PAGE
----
544 F2d 331 Hales v. Monroe
544 F.2d 331
Dean HALES et al.,
Green Colonial, Inc., Appellee,
Dover Corporation, Appellant,
Iowa Plumbers Supply Co., Appellee.
United States Court of Appeals,
Submitted Oct. 7, 1976.
Decided Nov. 3, 1976.
Dan Hale, St. Joseph, Mo., for appellant.
Joseph K. Houts, St. Joseph, Mo., for appellee Green Colonial, Inc.
James Borthwick, Kansas City, Mo., for appellee Iowa Plumbers Supply Co.
Before GIBSON, Chief Judge, and LAY and STEPHENSON, Circuit Judges.
The sole question on appeal is whether a supplier and a distributor, held strictly liable for supplying and selling a defective product, have the right to seek indemnity from the manufacturer of that product, who was also held strictly liable.
With parts and instructions furnished by the distributor and manufacturer, the supplier's installer converted a Peerless 300,000 BTU natural gas heater to a propane heater. The heating unit caused a fire and destroyed Dean Hales' store. We affirmed a judgment on the verdict in Hales' tort action against Green Colonial, Inc., the supplier, Iowa Plumbers Supply Co. (IPS), the distributor and Dover Corp., the manufacturer of the unit in an earlier decision. Hales v. Green Colonial, Inc., 490 F.2d 1015 (8th Cir.), reh. denied (1974).
Green Colonial and IPS cross-claimed for indemnity against the manufacturer, Dover, who asserted that, since both Green Colonial and IPS were guilty of primary negligence, they could not obtain indemnity under Missouri law. Because the district court had not ruled on them, we declined to rule on the merits of the cross-claims. The parties subsequently agreed that there were no issues of fact remaining and each moved for summary judgment. The district court, the Honorable John W. Oliver, in a thorough opinion, granted summary judgment for indemnity in favor of IPS and Green Colonial against Dover, and included an award for attorney fees and expenses incurred by them in the defense of the original action. Hales v. Green Colonial, Inc., 402 F.Supp. 738 (W.D.Mo.1975).
We affirm the judgment awarding indemnity on the basis of the district court's opinion. However, we vacate the award of attorney fees and costs, and remand to the district court to enter a new judgment on these fees and costs based on 50% of the fees and costs submitted.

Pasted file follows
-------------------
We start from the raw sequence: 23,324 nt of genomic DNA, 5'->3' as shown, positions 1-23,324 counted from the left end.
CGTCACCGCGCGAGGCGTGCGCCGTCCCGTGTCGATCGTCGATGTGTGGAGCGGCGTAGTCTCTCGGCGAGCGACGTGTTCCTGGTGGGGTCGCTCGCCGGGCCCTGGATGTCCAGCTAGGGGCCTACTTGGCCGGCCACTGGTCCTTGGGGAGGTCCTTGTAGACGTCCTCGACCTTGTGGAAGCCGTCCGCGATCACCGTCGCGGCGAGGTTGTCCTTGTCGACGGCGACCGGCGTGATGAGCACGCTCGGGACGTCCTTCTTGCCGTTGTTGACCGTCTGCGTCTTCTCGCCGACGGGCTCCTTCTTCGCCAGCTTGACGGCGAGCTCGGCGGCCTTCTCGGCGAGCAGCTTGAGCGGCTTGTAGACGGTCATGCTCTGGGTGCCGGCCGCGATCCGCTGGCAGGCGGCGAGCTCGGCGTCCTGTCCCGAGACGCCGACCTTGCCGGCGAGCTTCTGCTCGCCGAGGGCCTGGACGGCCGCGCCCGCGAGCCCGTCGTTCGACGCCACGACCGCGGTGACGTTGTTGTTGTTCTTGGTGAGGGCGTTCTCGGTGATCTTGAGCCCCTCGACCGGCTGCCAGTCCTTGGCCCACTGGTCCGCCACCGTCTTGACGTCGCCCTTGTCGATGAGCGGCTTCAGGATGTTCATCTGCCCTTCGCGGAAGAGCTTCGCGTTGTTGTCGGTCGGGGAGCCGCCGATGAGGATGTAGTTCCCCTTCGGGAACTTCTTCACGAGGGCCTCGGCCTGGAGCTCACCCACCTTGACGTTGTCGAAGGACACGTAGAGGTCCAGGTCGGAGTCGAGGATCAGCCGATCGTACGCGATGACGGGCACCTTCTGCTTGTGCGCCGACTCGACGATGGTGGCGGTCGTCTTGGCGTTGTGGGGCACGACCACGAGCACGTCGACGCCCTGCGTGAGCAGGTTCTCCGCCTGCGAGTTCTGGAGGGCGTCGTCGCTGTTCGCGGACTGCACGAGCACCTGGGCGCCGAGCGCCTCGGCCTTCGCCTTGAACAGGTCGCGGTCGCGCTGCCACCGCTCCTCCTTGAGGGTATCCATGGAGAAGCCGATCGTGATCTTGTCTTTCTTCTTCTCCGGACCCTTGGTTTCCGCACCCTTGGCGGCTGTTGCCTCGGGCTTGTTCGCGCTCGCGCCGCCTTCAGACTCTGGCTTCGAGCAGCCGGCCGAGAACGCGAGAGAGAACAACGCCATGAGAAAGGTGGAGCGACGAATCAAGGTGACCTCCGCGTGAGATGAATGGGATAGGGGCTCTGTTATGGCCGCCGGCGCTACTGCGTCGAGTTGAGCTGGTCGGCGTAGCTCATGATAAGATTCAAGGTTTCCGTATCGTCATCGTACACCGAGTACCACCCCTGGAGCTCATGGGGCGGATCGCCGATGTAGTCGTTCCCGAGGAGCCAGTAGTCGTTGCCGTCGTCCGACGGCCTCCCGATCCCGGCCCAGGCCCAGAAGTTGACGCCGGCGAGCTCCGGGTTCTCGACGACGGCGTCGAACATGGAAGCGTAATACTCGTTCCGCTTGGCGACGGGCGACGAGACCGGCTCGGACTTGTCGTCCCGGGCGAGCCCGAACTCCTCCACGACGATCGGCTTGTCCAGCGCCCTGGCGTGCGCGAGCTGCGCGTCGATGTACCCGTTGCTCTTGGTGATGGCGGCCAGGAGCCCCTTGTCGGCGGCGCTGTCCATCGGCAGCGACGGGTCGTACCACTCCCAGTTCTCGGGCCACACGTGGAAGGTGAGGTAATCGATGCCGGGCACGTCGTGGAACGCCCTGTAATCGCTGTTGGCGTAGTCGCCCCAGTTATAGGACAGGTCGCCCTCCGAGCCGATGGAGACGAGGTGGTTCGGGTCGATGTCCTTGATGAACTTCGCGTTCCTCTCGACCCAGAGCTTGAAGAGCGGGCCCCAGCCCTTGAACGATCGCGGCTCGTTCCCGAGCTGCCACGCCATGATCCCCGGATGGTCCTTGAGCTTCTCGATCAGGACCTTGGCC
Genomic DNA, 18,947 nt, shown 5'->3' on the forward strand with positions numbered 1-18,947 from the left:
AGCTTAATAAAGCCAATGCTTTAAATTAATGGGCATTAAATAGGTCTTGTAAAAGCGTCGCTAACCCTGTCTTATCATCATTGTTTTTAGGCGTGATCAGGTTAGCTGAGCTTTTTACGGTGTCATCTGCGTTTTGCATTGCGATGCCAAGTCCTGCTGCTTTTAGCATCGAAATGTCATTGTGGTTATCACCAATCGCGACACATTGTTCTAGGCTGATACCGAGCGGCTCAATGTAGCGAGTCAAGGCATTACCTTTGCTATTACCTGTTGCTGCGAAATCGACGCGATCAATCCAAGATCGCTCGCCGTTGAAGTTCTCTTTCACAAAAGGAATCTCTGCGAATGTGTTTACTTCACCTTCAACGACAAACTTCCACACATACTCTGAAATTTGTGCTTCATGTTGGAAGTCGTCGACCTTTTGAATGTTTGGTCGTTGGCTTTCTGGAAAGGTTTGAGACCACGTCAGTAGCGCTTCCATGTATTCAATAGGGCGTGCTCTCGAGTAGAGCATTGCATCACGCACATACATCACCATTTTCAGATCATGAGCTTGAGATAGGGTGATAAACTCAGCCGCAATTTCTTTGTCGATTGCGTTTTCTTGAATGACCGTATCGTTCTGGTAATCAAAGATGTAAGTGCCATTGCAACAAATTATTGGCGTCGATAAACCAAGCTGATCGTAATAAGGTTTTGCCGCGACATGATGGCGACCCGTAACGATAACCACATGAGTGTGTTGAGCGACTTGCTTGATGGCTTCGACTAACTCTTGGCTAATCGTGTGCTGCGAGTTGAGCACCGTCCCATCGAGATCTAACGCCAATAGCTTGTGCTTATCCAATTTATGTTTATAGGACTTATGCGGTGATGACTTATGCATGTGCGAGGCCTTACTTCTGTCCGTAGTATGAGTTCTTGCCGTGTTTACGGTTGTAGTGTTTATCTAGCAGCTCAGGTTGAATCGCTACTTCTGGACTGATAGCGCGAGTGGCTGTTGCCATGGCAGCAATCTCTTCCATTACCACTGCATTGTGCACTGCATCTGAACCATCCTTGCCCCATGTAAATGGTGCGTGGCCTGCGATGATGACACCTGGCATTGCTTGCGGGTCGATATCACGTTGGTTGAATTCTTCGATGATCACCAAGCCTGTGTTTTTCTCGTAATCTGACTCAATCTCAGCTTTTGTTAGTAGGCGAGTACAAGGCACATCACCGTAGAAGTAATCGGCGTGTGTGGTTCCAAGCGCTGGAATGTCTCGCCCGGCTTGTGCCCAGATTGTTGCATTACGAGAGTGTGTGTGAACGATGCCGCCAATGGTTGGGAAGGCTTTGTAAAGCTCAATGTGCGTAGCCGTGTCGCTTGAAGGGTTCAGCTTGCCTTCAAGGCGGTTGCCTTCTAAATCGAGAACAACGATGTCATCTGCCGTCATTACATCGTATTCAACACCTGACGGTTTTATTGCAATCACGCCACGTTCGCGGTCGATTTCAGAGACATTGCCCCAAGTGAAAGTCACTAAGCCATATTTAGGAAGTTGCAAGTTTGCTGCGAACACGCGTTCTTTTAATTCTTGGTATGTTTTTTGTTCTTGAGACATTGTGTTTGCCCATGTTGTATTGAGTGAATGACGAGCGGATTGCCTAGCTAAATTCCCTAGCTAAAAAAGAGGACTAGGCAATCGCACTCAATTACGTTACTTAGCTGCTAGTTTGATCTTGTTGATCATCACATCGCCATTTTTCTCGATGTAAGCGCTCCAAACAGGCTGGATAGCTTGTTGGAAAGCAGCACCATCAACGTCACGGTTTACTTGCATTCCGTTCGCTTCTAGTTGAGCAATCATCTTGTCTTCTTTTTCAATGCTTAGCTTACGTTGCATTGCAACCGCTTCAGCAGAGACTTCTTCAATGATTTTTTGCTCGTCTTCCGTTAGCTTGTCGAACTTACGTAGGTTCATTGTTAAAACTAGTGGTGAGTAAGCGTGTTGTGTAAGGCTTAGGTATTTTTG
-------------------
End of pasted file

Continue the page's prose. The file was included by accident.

The original complaint alleged one count based upon the supplying of the defective heating unit. In addition it alleged an independent count of negligence against IPS and Green Colonial based on their failure to properly inspect the unit upon receiving it from Dover, as well as their negligence arising from actual knowledge that the stove was not working properly after it was installed and converted for propane. It was alleged that the defendants, Green Colonial and IPS, "received actual notice from plaintiffs and Harold Monroe, d/b/a Monroe Plumbing and Heating Company, of defects in the unit and malfunction of the heating unit, but did carelessly and negligently disregard notices of the defects and malfunctions and failed to send any personnel or equipment to rectify the defects and malfunctioning of the heater unit and, further, carelessly and negligently failed to notify plaintiffs that continued use of the unit would endanger lives and property." (Our emphasis added).
Both the supplier and distributor tendered the defense of the suit when it was originally filed to Dover, the manufacturer. The manufacturer refused to accept the tender and refused to provide a defense for either the supplier or the distributor. After lengthy discovery and trial, but prior to submission of the case to the jury, the plaintiff withdrew his allegations of negligence and the trial court submitted the case to the jury solely on the ground of strict liability for furnishing a defective heating unit.
In granting full indemnity for attorney fees and costs to the cross-claimants, the district court held that their negligent failure to discover the defect did not bar indemnity against the manufacturer. See Restatement (Second) of Torts § 886B (Tent. Draft No. 18, 1972). We have no disagreement with this finding. However, since the complaint alleges that both defendants had actual knowledge that the stove did not work properly after it was installed but failed to properly warn the plaintiffs, it is clear that IPS and Green Colonial asserted separate defenses which became an integral part of their preparation and trial, and for which the manufacturer could not be responsible. Neither IPS nor Green Colonial attempted to allocate their costs between the defenses on the separate counts. Indeed, we agree that would be difficult to do. Under the circumstances, we find 50% of the amount tendered against the manufacturer to be an equitable adjustment in the award of attorney fees and costs.
The judgment for indemnity is affirmed; the cause is remanded for modification of the judgment for attorney fees and costs in accord with this opinion.